Plastic could be not only biodegradable but water-resistant, a group of researchers at Japan’s Osaka University have proven. The Japanese plant-based plastic is stronger than other plastics, Springwise reports.
The Japanese researchers led by Associate Professor Taka-Aki Asoh have developed a process that can improve the water-resistance and strength of the composite so that it could be used in the same way as petroleum-based plastics.
By using low-cost, plant-based materials, the cost of Japanese plastic is kept low. As the inventors stressed, their plastic is ecological, emitting fewer greenhouse gases. In fact, no petroleum products are used for making such an innovative substance.
While sea life in our oceans is choking on plastic, the new water-resistant and biodegradable plastic is what we all need. As the statistics reports, there are now said to be 46,000 pieces of plastic in every square mile of the ocean – and the total is increasing by around 8 million pieces of plastic every day.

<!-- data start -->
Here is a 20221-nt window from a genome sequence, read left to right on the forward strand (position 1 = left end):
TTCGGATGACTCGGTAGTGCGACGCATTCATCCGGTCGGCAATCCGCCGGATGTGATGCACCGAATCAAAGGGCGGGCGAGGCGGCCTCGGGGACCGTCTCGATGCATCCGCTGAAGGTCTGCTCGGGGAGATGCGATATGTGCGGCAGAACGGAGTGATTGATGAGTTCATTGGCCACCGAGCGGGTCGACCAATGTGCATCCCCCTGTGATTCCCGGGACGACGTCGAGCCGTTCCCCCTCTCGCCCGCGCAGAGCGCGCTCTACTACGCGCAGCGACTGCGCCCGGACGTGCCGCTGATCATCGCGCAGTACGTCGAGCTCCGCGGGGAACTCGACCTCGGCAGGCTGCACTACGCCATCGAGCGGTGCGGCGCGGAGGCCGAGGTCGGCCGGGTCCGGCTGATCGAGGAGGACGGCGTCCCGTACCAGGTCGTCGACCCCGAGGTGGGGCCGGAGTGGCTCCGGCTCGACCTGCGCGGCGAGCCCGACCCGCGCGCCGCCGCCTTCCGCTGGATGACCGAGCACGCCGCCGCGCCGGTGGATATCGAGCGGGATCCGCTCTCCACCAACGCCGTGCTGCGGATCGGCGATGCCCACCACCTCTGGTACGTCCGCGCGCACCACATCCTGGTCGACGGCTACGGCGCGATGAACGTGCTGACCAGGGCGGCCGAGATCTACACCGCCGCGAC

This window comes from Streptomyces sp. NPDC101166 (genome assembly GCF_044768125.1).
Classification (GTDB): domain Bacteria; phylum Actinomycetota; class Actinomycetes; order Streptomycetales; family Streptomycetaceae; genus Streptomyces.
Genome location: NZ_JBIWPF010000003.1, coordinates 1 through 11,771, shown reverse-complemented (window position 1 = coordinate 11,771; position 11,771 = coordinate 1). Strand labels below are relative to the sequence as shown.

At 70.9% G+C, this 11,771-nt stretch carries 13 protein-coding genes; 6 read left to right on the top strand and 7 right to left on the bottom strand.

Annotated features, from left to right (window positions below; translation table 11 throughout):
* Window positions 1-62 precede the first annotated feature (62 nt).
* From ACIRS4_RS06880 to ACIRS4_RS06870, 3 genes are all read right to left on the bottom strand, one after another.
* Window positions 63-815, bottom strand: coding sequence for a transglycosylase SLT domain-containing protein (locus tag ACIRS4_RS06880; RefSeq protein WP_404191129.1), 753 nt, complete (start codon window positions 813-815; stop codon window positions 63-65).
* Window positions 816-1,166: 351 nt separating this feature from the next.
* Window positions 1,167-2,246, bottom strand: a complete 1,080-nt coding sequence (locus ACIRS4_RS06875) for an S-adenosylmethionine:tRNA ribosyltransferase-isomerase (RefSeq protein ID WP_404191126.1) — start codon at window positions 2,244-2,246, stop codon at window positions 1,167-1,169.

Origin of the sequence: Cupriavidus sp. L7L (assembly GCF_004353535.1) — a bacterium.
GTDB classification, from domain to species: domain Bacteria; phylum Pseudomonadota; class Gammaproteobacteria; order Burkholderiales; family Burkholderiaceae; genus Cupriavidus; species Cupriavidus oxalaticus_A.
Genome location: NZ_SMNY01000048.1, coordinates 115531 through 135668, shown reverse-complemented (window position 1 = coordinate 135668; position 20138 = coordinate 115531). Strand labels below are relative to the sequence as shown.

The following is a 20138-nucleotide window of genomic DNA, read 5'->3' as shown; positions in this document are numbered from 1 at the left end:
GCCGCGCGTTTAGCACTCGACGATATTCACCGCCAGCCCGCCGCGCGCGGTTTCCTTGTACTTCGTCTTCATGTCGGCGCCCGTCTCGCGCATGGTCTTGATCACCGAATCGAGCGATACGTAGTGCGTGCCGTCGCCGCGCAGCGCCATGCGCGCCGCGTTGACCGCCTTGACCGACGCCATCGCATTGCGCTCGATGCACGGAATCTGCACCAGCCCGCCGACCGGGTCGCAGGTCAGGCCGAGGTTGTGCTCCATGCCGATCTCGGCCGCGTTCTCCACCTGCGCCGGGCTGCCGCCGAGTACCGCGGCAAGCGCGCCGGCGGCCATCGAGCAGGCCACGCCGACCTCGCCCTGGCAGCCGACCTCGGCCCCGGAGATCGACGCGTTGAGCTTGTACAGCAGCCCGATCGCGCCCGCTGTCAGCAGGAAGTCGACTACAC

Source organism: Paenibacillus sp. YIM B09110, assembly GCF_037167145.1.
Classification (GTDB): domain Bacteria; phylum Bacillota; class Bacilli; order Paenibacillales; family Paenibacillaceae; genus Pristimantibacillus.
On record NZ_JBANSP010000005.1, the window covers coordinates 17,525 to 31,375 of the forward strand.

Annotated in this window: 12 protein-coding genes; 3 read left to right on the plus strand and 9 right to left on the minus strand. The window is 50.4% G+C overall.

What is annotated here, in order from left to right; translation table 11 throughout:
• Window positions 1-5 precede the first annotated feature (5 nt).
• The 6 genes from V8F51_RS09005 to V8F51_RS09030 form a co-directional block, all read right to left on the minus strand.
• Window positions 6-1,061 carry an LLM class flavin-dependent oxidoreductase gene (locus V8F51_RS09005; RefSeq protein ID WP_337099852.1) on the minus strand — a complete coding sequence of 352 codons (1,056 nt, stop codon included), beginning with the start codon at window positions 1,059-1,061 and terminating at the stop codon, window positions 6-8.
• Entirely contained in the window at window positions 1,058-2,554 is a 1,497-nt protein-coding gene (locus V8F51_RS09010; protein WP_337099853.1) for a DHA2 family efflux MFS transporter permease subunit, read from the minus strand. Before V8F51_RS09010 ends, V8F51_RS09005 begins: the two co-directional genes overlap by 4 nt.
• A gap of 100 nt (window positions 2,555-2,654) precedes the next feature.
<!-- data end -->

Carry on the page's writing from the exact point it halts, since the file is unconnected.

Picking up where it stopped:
Despite the really great characteristics of new plastic, researchers have pointed out that these are expensive, poor quality and can only be manufactured in small amounts. However, an alternative type of plastic was developed from cellulose nanofibers and starch, both of which were extracted from plants.
Associate Professor Taka-Aki Asoh emphasised the expectation that the new plastic will help reduce marine pollution, saying: “Since we were able to develop a marine biodegradable plastic sheet by combining familiar materials such as starch and cellulose, because these materials are cheap, and the manufacturing process is simple, we can expect that the developed material will be put to practical use soon.”
The biodegradable plastic developed in Osaka is a double win for people and planet. In fact, plastic is cheap to produce and can be manufactured in large amounts, possibly making an excellent option for replacing petroleum-based plastics.